Latest update: January 10th, 2013
President Obama continues to favor the creation of a “nuclear weapons-free world.” This explicit preference is more than naive; it is also undesirable in principle. For Israel, in particular, Obama’s solution could likely open the doors to unendurable enemy aggressions. However unintended, therefore, it could become an utterly Final Solution.
Historically, risks of war are not generally heightened by presumed powers of destruction. Rather, they are the result of assorted adversaries who may convincingly promise cooperation and coexistence, but who in reality dream of victory or conquest. Most worrisome, to be sure, are those jihadist leaders who might combine diplomatic recalcitrance and nuclear capacity with irrationality.
For Israel, of course, the pertinent overriding concern is now Iran. By themselves, nuclear weapons are not the problem. In themselves, these weapons are neither good nor evil. In certain cases they can actually provide the only credible basis for existentially viable deterrence.
For Israel, as I have frequently pointed out in The Jewish Press, nuclear weapons, whether deliberately ambiguous or selectively disclosed, can serve as indispensable impediments to a major war. For Israel, a world without nuclear weapons would be a world of perpetual insecurity and intolerable vulnerability.
The president of the United States is thinking against history. Instead, he should now be looking toward a world that is freer of risks for war and terror. He should focus, especially, on creating an improved U.S. strategic doctrine that would target not only principal jihadist adversaries, but also still-prospective national foes in Russia, North Korea, Iran, and a possibly post-coup Pakistan. Importantly, any such doctrine could have profound and determinable security implications for Israel.
The United States first began to codify various doctrines of nuclear deterrence during the 1950s. At that time, the world was tightly bipolar and the enemy was the Soviet Union. American national security was openly premised on a strategic policy called “massive retaliation.” Over time, that stance became “flexible response.”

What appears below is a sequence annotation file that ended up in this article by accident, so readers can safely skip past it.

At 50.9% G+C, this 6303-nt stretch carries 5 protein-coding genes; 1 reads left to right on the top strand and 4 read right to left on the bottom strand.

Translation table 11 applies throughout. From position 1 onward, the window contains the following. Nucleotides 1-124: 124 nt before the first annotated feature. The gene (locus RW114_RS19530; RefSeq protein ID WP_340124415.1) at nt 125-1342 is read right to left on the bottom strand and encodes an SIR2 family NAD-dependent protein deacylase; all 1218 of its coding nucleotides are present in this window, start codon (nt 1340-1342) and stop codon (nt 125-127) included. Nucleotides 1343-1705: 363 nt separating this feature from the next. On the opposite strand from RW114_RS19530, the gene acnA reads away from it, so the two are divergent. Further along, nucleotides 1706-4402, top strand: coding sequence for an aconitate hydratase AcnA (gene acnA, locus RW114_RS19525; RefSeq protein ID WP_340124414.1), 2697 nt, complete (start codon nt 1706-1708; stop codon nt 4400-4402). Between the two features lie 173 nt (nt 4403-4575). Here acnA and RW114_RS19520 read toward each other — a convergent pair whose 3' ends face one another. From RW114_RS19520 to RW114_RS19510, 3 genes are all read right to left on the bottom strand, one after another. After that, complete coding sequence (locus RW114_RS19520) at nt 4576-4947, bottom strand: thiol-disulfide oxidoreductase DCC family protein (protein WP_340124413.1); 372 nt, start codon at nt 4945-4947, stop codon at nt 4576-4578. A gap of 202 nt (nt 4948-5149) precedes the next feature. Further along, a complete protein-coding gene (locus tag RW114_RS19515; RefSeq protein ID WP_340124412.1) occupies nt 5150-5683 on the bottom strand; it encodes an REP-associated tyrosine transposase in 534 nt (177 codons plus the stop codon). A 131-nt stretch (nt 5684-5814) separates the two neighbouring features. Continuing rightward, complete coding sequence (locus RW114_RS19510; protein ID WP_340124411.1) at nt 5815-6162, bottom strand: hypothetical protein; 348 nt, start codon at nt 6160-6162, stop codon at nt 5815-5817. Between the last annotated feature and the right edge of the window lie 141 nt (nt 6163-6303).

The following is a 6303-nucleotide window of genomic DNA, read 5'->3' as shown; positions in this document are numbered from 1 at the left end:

Today, the world confronts multiple and inter-penetrating axes of real and potentially violent conflict. There are almost four times as many countries as existed in 1945. In this expressly multipolar world, Russia, which had assumed diminished importance in optimistic American strategic calculations after the fall of the Soviet Union, is once again a major security concern.
Russia’s leaders have issued plainly belligerent declarations on the resumption of Russian long-range bomber flights, and on corollary Russian intentions to expand production of intercontinental ballistic missiles. Presently, Russian nuclearization proceeds with nary a nod of respect for President Obama’s high-minded stance on “a world free of nuclear weapons.” Quite the contrary.
The Russians are largely spurred on in their ambitious nuclear invigorations by an understandable fear of planned U.S. ballistic missile defenses in Europe. Such active defenses, at least in the Russian view, threaten the unassailable and mutually agreed upon deterrence logic of “mutual vulnerability.”
What should we do? This is the single most important question that needs to be asked, by the president of the United States and also by his Republican opponents. In fact, unless they can all answer this existential question satisfactorily, nothing else in their respective platforms will matter at all.
There are answers. It is time to gather together America’s best strategic thinkers and put them to work on a present-day equivalent of the Manhattan Project. This time, the task would not be to develop any new form of super weapon, yet it should also not become a pretext to oppose nuclear weapons per se. Without a nuclear “balance of terror” during the Cold War, it is likely there would have been a third world war.
Among other things, an American strategic brain trust will need to consider controversial matters of nuclear targeting. These issues would concern basic differences between the targeting of enemy civilians and cities (“countervalue” targeting), and the targeting of enemy military assets and infrastructures (“counterforce” targeting).
At a time when the American president draws strategic policy options from idealized assumptions about nuclear disarmament, and when his Republican opponents ignore complex national defense subjects altogether, Americans need to understand that they are at renewed risk of unprecedented enemy attacks. For Israel, a similar risk of enemy aggression stems from the obvious interrelatedness of our national goals and strategies.
There is no intellectually defensible reason for Americans or Israelis to argue for a “nuclear weapons-free world.” There is incontestable cause, however, for creating an improved and thoroughly up-to-date U.S. strategic doctrine. In contrast to empty presidential witticisms concerning global denuclearization, or to Republican candidates’ total disregard for U.S. strategic doctrine, such a comprehensive and feasible plan could serve critical national security needs in Washington and Jerusalem.
Louis René Beres, strategic and military affairs columnist for The Jewish Press, is professor of political science at Purdue University. Educated at Princeton (Ph.D., 1971), he lectures and publishes widely on international relations and international law and is the author of ten major books in the field. In Israel, Professor Beres was chair of Project Daniel.
About the Author: Louis René Beres (Ph.D., Princeton, 1971) is professor of political science and international law at Purdue University and the author of many books and articles dealing with international relations and strategic studies.
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